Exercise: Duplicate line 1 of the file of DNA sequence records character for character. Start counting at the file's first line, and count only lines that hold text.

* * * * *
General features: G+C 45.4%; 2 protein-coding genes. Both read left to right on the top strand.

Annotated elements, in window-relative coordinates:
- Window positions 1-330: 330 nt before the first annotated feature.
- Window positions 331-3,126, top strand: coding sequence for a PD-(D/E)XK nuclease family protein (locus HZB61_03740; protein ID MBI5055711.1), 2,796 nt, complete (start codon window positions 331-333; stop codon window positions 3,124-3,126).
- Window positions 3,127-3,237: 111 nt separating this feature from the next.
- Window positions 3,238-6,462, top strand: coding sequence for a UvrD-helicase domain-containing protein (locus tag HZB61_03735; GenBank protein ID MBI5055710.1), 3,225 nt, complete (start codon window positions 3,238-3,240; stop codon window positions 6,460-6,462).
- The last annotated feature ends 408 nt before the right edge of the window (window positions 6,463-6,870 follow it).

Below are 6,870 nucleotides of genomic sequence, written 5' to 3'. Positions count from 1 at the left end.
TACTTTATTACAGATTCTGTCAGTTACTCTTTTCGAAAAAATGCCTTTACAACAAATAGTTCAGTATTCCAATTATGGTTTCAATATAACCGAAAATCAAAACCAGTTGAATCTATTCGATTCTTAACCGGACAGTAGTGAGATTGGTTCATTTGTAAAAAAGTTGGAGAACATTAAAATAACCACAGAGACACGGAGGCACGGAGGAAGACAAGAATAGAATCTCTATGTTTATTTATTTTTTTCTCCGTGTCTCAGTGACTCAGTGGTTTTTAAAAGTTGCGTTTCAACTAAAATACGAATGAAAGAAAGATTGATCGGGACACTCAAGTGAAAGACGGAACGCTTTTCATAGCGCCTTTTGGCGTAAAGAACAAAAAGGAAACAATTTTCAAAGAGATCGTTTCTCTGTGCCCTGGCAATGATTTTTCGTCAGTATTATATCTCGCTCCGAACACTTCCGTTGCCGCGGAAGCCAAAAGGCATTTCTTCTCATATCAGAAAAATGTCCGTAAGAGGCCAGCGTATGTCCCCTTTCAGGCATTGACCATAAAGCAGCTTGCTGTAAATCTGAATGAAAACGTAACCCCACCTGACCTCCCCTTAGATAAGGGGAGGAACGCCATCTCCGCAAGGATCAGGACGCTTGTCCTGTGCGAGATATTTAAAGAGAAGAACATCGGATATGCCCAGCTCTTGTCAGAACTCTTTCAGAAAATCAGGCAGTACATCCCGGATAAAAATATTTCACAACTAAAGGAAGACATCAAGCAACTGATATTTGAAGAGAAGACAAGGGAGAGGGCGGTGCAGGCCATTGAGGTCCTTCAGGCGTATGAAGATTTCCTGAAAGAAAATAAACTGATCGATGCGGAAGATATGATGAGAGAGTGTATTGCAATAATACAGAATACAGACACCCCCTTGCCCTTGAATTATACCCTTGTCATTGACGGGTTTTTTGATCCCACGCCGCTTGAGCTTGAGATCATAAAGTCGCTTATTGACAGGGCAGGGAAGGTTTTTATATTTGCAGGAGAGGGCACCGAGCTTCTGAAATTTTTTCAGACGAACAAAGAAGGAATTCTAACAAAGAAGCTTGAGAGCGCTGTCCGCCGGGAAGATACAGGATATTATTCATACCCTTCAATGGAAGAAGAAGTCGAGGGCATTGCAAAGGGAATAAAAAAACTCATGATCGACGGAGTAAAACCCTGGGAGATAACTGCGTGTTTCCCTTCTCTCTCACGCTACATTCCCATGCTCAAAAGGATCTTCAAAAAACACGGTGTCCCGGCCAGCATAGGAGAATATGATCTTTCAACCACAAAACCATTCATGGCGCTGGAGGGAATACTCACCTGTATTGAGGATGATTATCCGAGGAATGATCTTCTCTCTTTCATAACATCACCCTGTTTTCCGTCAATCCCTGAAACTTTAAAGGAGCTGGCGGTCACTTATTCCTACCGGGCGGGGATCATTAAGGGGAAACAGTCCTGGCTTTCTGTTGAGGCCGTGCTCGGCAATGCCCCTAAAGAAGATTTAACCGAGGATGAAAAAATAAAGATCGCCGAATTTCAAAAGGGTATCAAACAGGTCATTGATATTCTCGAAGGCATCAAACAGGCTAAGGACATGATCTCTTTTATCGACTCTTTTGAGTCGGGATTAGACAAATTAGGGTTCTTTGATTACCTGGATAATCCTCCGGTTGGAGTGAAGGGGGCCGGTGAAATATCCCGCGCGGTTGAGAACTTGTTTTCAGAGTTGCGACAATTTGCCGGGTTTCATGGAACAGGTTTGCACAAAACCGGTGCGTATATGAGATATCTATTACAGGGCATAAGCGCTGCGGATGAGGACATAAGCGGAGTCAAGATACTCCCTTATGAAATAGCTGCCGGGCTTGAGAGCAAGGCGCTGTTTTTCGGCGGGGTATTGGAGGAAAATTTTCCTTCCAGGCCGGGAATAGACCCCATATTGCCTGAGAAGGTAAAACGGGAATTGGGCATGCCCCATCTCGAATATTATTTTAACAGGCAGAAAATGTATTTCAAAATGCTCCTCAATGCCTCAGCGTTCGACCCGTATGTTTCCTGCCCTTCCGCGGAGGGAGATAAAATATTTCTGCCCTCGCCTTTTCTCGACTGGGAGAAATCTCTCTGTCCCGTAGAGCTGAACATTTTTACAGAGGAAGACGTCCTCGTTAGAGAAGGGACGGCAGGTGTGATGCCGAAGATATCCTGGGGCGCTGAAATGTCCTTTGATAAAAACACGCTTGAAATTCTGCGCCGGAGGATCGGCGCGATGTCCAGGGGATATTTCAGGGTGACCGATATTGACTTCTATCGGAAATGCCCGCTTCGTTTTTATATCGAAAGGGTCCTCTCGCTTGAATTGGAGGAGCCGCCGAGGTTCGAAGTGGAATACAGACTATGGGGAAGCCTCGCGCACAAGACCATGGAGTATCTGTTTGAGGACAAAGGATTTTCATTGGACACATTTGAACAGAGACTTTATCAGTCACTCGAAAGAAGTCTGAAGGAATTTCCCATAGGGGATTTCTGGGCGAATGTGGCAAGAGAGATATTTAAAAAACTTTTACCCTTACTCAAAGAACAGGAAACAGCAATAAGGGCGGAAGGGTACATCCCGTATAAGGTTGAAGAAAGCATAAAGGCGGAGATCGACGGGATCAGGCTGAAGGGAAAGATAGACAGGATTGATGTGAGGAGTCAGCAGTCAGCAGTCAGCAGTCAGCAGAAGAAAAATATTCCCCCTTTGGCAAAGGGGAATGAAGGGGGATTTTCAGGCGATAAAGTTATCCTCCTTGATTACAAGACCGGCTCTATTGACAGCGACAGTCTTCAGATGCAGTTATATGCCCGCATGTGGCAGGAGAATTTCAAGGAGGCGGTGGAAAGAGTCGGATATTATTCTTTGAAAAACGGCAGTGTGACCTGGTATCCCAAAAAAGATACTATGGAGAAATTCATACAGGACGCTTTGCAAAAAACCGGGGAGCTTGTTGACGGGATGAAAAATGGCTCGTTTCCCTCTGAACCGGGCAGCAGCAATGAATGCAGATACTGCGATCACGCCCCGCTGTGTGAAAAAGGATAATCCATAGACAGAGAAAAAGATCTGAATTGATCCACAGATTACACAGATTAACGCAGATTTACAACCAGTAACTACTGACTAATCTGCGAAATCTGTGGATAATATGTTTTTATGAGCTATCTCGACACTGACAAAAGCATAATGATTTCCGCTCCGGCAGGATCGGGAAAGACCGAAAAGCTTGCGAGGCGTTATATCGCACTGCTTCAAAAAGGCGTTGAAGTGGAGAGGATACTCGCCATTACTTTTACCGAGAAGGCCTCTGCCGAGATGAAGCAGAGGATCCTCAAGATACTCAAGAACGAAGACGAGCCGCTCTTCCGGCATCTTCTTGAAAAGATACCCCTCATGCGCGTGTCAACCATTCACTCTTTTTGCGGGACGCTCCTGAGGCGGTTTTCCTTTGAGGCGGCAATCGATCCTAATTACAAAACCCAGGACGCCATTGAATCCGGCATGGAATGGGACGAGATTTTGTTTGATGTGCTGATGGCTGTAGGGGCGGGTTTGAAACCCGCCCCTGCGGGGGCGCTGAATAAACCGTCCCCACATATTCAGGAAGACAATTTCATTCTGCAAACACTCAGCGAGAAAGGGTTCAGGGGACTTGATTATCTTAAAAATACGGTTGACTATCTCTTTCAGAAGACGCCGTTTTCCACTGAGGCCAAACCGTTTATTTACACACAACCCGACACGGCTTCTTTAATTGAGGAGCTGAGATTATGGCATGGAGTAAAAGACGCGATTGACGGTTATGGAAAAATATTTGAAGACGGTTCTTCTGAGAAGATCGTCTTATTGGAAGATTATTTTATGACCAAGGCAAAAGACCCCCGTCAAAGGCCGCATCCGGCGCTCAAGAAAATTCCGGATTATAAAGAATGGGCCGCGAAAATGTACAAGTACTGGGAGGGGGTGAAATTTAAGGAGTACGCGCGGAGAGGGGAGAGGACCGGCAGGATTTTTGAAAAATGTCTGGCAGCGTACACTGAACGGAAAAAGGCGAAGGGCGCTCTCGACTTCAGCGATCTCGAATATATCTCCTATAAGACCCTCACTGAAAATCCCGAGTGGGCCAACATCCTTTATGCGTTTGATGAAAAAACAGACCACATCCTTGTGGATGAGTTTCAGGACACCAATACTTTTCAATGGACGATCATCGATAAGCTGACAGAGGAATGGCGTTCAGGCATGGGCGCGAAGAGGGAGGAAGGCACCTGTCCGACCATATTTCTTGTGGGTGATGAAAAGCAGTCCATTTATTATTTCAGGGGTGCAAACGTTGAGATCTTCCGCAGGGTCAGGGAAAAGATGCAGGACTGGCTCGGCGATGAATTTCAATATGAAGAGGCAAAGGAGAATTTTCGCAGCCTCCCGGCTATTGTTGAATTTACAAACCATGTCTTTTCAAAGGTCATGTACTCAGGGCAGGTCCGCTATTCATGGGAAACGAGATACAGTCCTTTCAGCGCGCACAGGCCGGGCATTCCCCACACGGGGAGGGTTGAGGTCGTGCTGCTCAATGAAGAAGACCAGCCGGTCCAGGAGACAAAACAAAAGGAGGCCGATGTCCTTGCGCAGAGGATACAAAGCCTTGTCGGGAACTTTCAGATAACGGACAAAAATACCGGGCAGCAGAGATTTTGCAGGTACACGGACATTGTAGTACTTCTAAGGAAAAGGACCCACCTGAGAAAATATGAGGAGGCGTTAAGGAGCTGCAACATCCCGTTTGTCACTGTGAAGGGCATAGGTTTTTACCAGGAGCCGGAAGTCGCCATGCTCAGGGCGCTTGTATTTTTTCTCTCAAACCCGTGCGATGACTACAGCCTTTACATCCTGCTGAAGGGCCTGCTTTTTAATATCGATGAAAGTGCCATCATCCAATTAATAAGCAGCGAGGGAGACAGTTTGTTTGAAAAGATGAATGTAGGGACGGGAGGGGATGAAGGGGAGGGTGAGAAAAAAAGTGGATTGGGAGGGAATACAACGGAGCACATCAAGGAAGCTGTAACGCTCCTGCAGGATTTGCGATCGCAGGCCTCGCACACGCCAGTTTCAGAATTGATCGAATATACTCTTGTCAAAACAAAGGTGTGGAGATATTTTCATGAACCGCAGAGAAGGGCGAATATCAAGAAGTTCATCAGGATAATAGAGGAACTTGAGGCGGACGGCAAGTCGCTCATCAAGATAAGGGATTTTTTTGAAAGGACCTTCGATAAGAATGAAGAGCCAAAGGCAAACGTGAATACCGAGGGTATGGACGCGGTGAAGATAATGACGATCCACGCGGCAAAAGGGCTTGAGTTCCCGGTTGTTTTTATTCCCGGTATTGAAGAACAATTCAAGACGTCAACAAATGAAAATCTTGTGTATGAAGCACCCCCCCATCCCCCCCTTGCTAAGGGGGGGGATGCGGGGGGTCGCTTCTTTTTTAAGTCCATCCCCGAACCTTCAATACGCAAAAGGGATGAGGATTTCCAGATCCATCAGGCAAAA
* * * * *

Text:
General features: G+C 45.4%; 2 protein-coding genes. Both read left to right on the top strand.